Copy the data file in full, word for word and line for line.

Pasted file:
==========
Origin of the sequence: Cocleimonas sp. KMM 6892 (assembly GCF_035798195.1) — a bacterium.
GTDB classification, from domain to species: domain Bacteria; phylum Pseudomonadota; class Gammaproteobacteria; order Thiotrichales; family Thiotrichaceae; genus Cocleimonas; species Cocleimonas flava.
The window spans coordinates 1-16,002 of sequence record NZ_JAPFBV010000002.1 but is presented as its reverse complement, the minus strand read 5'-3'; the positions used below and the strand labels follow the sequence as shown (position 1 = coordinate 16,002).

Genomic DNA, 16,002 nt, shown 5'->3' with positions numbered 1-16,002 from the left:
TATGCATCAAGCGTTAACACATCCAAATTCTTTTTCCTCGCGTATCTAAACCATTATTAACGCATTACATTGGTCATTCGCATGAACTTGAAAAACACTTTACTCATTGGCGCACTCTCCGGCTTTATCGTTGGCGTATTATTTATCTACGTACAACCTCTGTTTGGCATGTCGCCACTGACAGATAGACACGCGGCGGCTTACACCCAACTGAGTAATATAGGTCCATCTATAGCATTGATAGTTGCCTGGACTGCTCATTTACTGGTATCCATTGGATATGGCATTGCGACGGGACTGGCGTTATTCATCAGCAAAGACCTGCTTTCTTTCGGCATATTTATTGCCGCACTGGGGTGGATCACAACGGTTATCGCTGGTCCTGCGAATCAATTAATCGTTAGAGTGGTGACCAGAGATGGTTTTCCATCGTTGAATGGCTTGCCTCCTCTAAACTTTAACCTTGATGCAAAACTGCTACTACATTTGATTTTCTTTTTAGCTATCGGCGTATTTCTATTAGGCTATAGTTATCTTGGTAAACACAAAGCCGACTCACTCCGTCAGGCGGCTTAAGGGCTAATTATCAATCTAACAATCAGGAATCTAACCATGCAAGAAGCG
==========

Origin of the sequence: Cocleimonas sp. KMM 6892 (assembly GCF_035798195.1) — a bacterium.
GTDB classification, from domain to species: domain Bacteria; phylum Pseudomonadota; class Gammaproteobacteria; order Thiotrichales; family Thiotrichaceae; genus Cocleimonas; species Cocleimonas flava.
The window spans coordinates 1-16,002 of sequence record NZ_JAPFBV010000002.1 but is presented as its reverse complement, the minus strand read 5'-3'; the positions used below and the strand labels follow the sequence as shown (position 1 = coordinate 16,002).

Genomic DNA, 16,002 nt, shown 5'->3' with positions numbered 1-16,002 from the left:
TATGCATCAAGCGTTAACACATCCAAATTCTTTTTCCTCGCGTATCTAAACCATTATTAACGCATTACATTGGTCATTCGCATGAACTTGAAAAACACTTTACTCATTGGCGCACTCTCCGGCTTTATCGTTGGCGTATTATTTATCTACGTACAACCTCTGTTTGGCATGTCGCCACTGACAGATAGACACGCGGCGGCTTACACCCAACTGAGTAATATAGGTCCATCTATAGCATTGATAGTTGCCTGGACTGCTCATTTACTGGTATCCATTGGATATGGCATTGCGACGGGACTGGCGTTATTCATCAGCAAAGACCTGCTTTCTTTCGGCATATTTATTGCCGCACTGGGGTGGATCACAACGGTTATCGCTGGTCCTGCGAATCAATTAATCGTTAGAGTGGTGACCAGAGATGGTTTTCCATCGTTGAATGGCTTGCCTCCTCTAAACTTTAACCTTGATGCAAAACTGCTACTACATTTGATTTTCTTTTTAGCTATCGGCGTATTTCTATTAGGCTATAGTTATCTTGGTAAACACAAAGCCGACTCACTCCGTCAGGCGGCTTAAGGGCTAATTATCAATCTAACAATCAGGAATCTAACCATGCAAGAAGCG